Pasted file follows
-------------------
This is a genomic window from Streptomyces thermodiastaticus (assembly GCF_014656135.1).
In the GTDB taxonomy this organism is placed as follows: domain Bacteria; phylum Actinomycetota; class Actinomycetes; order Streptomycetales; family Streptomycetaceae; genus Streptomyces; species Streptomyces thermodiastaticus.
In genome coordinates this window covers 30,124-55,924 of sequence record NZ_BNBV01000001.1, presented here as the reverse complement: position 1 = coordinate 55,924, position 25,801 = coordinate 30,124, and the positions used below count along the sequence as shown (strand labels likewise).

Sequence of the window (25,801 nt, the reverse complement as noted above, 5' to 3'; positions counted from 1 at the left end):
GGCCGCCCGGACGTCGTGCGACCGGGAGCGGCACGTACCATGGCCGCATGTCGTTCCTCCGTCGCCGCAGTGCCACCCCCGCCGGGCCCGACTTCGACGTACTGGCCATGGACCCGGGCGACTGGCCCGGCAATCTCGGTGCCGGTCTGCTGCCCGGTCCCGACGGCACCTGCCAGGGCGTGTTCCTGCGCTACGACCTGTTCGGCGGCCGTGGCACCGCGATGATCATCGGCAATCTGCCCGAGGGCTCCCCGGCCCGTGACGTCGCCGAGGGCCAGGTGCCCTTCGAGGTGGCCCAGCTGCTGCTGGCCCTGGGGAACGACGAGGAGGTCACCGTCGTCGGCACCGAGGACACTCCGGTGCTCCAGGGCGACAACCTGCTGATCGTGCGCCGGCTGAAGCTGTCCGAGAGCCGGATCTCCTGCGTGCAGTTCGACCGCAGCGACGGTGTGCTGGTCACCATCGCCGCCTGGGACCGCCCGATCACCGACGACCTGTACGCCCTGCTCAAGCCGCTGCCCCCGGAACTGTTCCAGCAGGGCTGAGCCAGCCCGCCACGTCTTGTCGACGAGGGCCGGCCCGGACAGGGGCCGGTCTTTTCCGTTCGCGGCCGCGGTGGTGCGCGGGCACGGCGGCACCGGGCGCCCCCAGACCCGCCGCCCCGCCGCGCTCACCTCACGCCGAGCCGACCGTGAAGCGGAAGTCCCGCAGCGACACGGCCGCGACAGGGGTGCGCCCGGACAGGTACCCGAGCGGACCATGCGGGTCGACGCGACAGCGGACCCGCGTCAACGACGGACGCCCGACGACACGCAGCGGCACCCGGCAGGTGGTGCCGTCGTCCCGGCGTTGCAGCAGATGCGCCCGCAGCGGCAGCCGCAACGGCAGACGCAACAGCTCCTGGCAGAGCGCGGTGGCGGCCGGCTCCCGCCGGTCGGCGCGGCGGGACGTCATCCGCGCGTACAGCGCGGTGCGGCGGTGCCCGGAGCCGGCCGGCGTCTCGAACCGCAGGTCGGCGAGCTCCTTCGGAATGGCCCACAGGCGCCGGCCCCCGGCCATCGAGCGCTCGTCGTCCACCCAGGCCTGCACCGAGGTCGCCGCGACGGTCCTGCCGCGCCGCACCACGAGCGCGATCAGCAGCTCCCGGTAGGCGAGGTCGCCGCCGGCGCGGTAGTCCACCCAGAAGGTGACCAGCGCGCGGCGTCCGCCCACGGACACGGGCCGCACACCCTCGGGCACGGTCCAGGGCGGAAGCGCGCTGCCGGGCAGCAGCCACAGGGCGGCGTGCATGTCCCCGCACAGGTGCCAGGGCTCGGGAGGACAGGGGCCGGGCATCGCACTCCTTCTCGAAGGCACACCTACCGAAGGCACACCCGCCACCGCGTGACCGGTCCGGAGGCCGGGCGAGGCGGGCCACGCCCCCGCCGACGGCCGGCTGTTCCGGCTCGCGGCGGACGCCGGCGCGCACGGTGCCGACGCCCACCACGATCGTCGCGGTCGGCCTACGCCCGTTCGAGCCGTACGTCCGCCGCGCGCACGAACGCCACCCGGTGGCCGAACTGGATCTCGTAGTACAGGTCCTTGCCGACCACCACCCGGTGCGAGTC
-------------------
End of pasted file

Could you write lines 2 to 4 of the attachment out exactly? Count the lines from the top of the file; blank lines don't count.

In the GTDB taxonomy this organism is placed as follows: domain Bacteria; phylum Actinomycetota; class Actinomycetes; order Streptomycetales; family Streptomycetaceae; genus Streptomyces; species Streptomyces thermodiastaticus.
In genome coordinates this window covers 30,124-55,924 of sequence record NZ_BNBV01000001.1, presented here as the reverse complement: position 1 = coordinate 55,924, position 25,801 = coordinate 30,124, and the positions used below count along the sequence as shown (strand labels likewise).

Sequence of the window (25,801 nt, the reverse complement as noted above, 5' to 3'; positions counted from 1 at the left end):